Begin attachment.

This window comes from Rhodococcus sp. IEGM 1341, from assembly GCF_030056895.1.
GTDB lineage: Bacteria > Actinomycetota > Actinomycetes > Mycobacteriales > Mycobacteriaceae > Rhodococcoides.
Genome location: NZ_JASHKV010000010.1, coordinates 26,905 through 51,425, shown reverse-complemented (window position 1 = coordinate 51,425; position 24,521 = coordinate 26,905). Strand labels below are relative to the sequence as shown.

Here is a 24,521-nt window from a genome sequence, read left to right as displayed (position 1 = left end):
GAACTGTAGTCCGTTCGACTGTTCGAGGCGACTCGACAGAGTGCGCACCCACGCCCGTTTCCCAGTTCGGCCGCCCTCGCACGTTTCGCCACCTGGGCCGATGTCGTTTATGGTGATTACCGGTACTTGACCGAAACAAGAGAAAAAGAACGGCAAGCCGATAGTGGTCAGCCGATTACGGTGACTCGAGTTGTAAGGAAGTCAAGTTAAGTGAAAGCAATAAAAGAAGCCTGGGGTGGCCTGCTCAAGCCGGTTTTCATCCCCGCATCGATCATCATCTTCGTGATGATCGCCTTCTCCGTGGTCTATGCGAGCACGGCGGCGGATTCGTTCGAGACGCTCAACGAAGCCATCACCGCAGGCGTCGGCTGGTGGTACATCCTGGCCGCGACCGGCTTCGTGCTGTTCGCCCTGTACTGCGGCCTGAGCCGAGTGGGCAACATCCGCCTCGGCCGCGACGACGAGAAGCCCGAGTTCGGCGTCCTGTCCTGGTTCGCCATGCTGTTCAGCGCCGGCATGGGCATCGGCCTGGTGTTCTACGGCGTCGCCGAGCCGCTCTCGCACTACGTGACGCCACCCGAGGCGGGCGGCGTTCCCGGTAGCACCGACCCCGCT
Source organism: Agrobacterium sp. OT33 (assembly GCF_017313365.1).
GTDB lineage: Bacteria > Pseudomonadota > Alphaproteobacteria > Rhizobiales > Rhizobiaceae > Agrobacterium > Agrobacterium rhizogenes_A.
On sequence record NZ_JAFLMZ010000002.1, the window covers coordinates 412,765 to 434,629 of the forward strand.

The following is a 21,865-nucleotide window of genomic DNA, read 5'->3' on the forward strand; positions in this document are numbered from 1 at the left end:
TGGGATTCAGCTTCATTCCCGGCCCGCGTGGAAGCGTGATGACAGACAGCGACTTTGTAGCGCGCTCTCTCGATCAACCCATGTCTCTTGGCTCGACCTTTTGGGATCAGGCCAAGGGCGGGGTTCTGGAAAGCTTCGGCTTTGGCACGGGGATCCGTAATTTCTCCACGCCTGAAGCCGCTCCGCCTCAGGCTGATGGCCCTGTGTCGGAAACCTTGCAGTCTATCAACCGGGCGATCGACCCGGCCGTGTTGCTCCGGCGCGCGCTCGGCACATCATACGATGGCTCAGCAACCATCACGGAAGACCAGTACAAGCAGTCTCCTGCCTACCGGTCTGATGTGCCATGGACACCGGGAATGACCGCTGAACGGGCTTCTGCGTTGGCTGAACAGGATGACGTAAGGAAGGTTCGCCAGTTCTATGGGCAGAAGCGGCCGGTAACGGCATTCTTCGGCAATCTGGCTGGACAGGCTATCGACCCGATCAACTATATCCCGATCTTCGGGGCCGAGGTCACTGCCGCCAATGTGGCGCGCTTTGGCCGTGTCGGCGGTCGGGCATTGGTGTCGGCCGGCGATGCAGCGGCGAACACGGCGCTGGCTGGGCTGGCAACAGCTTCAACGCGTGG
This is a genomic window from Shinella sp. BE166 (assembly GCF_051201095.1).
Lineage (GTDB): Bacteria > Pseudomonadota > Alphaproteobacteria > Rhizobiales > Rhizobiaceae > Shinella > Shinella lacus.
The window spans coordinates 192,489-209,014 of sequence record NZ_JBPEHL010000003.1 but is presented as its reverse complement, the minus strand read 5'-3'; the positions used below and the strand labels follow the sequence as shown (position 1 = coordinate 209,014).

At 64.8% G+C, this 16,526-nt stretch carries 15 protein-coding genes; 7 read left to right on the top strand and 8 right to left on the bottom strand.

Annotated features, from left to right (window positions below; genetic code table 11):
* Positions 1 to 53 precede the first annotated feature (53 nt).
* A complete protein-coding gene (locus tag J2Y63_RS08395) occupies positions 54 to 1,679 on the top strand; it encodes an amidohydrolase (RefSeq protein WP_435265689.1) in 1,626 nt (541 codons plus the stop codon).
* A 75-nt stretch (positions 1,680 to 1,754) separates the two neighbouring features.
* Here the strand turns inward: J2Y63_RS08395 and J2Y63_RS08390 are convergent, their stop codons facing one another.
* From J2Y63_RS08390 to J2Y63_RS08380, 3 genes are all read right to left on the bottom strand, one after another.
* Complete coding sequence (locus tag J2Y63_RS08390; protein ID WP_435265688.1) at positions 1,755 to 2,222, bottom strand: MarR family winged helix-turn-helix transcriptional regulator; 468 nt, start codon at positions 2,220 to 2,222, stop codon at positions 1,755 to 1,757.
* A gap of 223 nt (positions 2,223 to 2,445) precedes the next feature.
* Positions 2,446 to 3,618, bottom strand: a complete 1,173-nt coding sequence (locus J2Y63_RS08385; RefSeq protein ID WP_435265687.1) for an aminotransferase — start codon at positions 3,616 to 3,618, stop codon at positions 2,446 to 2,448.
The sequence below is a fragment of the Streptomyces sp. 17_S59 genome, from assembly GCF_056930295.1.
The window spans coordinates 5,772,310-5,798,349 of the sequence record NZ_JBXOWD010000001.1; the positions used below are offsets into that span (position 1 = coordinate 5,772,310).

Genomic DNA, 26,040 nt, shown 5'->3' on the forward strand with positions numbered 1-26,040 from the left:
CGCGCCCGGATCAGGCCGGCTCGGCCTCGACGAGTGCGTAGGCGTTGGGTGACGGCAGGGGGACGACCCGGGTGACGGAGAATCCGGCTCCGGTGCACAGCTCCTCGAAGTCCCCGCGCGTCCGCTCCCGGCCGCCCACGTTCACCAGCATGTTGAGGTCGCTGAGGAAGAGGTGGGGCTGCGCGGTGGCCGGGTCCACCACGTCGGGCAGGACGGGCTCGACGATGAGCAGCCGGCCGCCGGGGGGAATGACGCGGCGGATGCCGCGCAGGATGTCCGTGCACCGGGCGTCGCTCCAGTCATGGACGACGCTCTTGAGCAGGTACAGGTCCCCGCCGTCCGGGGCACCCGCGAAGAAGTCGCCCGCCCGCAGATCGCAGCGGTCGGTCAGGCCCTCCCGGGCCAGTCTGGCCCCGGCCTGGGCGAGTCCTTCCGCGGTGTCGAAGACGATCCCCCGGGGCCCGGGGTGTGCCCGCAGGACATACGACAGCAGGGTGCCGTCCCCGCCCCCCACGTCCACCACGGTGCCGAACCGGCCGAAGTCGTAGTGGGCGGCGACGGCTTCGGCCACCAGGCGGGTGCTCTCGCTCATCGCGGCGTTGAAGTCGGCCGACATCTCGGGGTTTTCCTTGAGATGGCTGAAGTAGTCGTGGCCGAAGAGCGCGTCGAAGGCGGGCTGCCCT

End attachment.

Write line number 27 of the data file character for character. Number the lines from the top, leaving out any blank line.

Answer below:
CGCGCCCGGATCAGGCCGGCTCGGCCTCGACGAGTGCGTAGGCGTTGGGTGACGGCAGGGGGACGACCCGGGTGACGGAGAATCCGGCTCCGGTGCACAGCTCCTCGAAGTCCCCGCGCGTCCGCTCCCGGCCGCCCACGTTCACCAGCATGTTGAGGTCGCTGAGGAAGAGGTGGGGCTGCGCGGTGGCCGGGTCCACCACGTCGGGCAGGACGGGCTCGACGATGAGCAGCCGGCCGCCGGGGGGAATGACGCGGCGGATGCCGCGCAGGATGTCCGTGCACCGGGCGTCGCTCCAGTCATGGACGACGCTCTTGAGCAGGTACAGGTCCCCGCCGTCCGGGGCACCCGCGAAGAAGTCGCCCGCCCGCAGATCGCAGCGGTCGGTCAGGCCCTCCCGGGCCAGTCTGGCCCCGGCCTGGGCGAGTCCTTCCGCGGTGTCGAAGACGATCCCCCGGGGCCCGGGGTGTGCCCGCAGGACATACGACAGCAGGGTGCCGTCCCCGCCCCCCACGTCCACCACGGTGCCGAACCGGCCGAAGTCGTAGTGGGCGGCGACGGCTTCGGCCACCAGGCGGGTGCTCTCGCTCATCGCGGCGTTGAAGTCGGCCGACATCTCGGGGTTTTCCTTGAGATGGCTGAAGTAGTCGTGGCCGAAGAGCGCGTCGAAGGCGGGCTGCCCT